Freelancing will give you a chance to work on different kinds of projects that will help you build a great portfolio with some attractive projects. Not only projects, but your clients can vouch for you and write testimonials for you that will help you attract recruiters and other opportunities. This will showcase that you have some experience in working on real-world projects.
You will have a stand-out portfolio ready before getting out of college.
1. Pick a niche
While you may be great at 10 different things, it is better to pick a niche that you want to work on. If you are a developer, choose if you want to be a web developer or an app developer. Even on the web, you can choose to be a front-end or a back-end developer. You can go down as many levels as you want.
You can get on platforms like Twitter, LinkedIn, Upwork, Fiverr etc., to know about what is in demand out there, what are the clients looking for.
It's also not that you need to be an expert in the field or you need to know everything. You can learn the basics, build some projects to showcase and then start reaching out to clients. Working is a constant process of learning as well.
2. Reach out to clients
Once you have decided on your niche, next you need to find your first client. Now everything that I have mentioned here might make you think that freelancing is very rewarding. But here comes the very hard part - getting your first client. It's very hard to convince someone to give you what could potentially be very important work for them to someone without any experience and then pay them on top of that as well.
There are many platforms for you to find clients. Platforms like Upwork, Fiverr, and Freelancer are some of the popular ones where you can register as a freelancer and reach out to clients. But I wouldn't suggest these especially if you are a college student and looking to start out. These platforms are very competitive and it will be very difficult for you to get your first client here as they generally prefer people with some experience. I personally started out with Upwork and it took me more than 3 months to get my first client. Here is the point where luck comes in.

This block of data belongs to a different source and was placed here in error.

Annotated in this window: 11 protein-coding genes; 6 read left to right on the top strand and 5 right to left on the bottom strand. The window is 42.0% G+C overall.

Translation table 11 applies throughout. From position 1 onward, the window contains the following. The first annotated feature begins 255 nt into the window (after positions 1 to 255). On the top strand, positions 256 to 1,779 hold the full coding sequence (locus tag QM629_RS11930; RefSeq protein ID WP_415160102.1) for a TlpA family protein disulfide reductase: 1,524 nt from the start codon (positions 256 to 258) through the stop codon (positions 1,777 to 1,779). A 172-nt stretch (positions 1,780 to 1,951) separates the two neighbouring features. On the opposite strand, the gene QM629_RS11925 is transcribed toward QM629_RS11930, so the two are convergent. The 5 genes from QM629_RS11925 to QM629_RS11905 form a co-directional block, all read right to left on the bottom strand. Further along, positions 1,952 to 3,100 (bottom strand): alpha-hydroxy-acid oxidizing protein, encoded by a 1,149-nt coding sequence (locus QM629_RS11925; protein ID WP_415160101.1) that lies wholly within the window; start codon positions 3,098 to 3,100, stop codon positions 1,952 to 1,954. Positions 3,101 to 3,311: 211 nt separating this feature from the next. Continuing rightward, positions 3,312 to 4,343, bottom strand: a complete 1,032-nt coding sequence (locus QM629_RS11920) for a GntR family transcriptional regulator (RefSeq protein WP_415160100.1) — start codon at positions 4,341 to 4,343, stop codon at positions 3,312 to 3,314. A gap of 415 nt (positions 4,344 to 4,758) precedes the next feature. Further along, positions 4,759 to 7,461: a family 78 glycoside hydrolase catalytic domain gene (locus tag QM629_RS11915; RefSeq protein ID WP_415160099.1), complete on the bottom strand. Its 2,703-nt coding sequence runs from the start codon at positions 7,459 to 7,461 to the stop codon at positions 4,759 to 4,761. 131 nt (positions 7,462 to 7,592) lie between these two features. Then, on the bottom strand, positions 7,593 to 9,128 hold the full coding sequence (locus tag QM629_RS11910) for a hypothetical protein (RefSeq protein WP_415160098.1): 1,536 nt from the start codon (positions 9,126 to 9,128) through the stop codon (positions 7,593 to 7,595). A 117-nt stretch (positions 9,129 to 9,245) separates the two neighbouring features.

Instead, you can start out by reaching out to your friends and family. See if anyone you know could use your services and work for them. You can also reach out to potential clients on Twitter or LinkedIn. Be active on these platforms and post about your work and projects. Someone might reach out to you first as well.
This is the phase where you need to be very patient and not get upset if you do not see the result in the first week, because most likely, you will not.
Pitching yourself to clients is also a very important step. You are essentially selling yourself to someone and you need to be as convincing as you can be. What has worked for me thus far is to focus on the client's problem instead of yourself. People write out paragraphs describing themselves and their skills and then do not get any reply. While it is important to talk about your skillset, it is equally important to show the client how you will solve their problem. A client is just a person who has some problem and is looking for someone who can solve it for them, and in most cases, they do not care about the technical details. So sell yourself as a problem solver, not a list of skills.
3. Get the reward, but get the review as well.
Got your first client? Done with the project? Got rich? Great!
But remember to get a testimonial from the client as well. You can ask them to rate your work or leave a recommendation on LinkedIn based on their experience. This will help your future clients to get some idea as to what it is like working with you and give them a clear sense of judgment. If you are getting clients via some platform, they have a rating system so make sure you get the review there.
Remember, it does not get a lot easier to get clients in this competitive market, especially if you are a college student. I have 4 5-star reviews on Upwork but I still find it a bit difficult to find new clients.
4. Keep getting better
Now you have a flurry of clients and you can't accept every project you are getting. You are close to being Elon Musk as the richest man alive. But still, you need to keep going through the process every time. You need to keep upskilling yourself so that your current clients stay, you get new clients, and you can also raise your price.
Once you have established your foot and things are going well for you, you can also decide if freelancing is the way you want to move forward instead of taking a full-time job. Many people are working as full-time freelancers which gives them the freedom of working from anywhere, anytime. And even if you choose to get a job instead, you can still freelance on the side to earn some extra cash.
In the end, freelancing is a great option for you as a college student to expand your learning, and connections while earning some cash. You can finally buy all the fancy things you always wanted, or save up and pay for your college fees, whichever way you prefer (I bought an iPad after my first project 😛). The road is not easy but with the right skills and some luck, you can definitely make a place for yourself.